The Rheinland-Pfalz based Holiday Park comes as Syx’s first customer in Germany, from where it will launch its further growth into the German-speaking countries.

To avoid long queues at the ticket desks and to grant its visitors quick access to the park, Syx will deliver Plopsa’s first 4 self-service kiosks in De Panne. 

Plopsa also selected Syx as its partner for online ticket sales, payment gateway and the brand new 3rd-party reseller platform. ReCreateX will be hosted from Syx Automations’ ultramodern new ISO27001 certified data centre in Amsterdam.

 

Edwin Hemkes, Sales Director at Syx: “We have been in contact with the Plopsa team for over 15 years and are thrilled to finally have them on board. Our recent Gantner merger provides us with a global network of offices from where we can support customers like Plopsa with a cross-border growth strategy.  The partnership with Plopsa also gives us the opportunity to translate and prepare our ticketing solutions for the German-speaking countries. We are accelerating our further international growth which is beneficial for all our software users – it allows us to further invest in continuous innovations, which in turn provide our customers with tools which focus on increasing revenues and enhancing visitor experience.

 

Steve Van den Kerkhof, CEO Plopsa Group: Plopsa selected Syx Automations because of its innovative integrated total solutions, the extended functional possibilities, open API and its elaborate services: 24 hours a day, 365 days a year.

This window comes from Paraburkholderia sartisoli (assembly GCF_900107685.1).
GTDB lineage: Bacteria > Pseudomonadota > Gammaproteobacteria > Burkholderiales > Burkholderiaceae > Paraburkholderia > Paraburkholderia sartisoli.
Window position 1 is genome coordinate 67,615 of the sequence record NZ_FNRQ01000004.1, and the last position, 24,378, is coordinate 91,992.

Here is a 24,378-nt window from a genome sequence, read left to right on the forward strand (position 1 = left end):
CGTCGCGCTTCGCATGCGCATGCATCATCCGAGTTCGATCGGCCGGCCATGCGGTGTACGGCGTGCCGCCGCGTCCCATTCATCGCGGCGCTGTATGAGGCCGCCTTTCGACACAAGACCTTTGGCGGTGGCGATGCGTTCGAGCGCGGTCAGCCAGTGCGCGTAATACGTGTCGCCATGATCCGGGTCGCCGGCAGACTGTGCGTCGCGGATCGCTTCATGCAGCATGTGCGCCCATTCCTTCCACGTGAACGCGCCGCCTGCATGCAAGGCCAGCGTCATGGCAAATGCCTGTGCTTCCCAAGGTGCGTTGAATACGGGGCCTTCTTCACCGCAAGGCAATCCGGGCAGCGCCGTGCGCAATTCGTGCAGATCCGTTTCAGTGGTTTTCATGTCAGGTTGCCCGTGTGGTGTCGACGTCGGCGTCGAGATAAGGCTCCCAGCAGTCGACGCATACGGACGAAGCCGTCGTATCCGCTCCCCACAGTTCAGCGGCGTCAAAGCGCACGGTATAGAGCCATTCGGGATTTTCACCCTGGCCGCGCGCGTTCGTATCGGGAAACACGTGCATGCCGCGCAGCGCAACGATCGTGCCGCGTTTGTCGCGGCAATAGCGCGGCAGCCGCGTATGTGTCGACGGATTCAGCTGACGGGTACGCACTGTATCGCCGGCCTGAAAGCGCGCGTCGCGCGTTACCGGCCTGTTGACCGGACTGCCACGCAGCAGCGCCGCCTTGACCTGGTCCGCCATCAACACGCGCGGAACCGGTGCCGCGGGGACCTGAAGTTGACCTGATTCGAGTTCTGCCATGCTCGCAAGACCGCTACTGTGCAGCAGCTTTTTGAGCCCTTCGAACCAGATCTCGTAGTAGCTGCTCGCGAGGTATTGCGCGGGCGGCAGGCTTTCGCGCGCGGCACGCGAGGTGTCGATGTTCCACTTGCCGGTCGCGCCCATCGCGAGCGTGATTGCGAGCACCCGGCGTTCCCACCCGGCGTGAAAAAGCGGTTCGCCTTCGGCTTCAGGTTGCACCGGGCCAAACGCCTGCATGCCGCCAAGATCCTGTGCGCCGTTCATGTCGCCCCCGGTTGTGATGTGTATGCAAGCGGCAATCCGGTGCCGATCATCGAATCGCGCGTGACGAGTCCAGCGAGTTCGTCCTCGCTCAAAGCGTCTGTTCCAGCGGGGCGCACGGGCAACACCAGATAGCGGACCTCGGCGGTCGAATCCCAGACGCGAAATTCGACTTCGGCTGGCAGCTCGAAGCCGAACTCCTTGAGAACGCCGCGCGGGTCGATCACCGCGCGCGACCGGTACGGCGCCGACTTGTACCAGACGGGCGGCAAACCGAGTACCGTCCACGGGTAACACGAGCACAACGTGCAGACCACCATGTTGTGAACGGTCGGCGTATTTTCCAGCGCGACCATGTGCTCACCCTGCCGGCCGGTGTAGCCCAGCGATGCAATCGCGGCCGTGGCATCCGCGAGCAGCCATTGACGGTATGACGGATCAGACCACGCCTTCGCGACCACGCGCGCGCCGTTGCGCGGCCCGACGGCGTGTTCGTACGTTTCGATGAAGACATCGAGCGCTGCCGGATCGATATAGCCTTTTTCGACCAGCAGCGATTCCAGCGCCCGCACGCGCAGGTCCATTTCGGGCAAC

About Plopsa:

The Plopsa group, as part of Studio 100, exploits six spectacular theme parks located across Belgium, The Netherlands and Germany.

In Belgium, Plopsaland De Panne opened its doors in 2000 and Plopsa Indoor Hasselt opened in 2005. In the same year, Plopsa took over Télécoo and renamed it Plopsa Coo in July 2006. Plopsaqua, the first themed waterpark of Plopsa, was proudly opened in 2015. 

In 2010, Plopsa went abroad with the opening of its first indoor theme park in the Netherlands: Plopsa Indoor Coevorden and in 2011 Plopsa took over Holiday park in Germany.

The parks welcomed three million visitors in 2015. They all provide great days out for the whole family, with numerous attractions and entertainment to serve all age groups.

 

About Syx: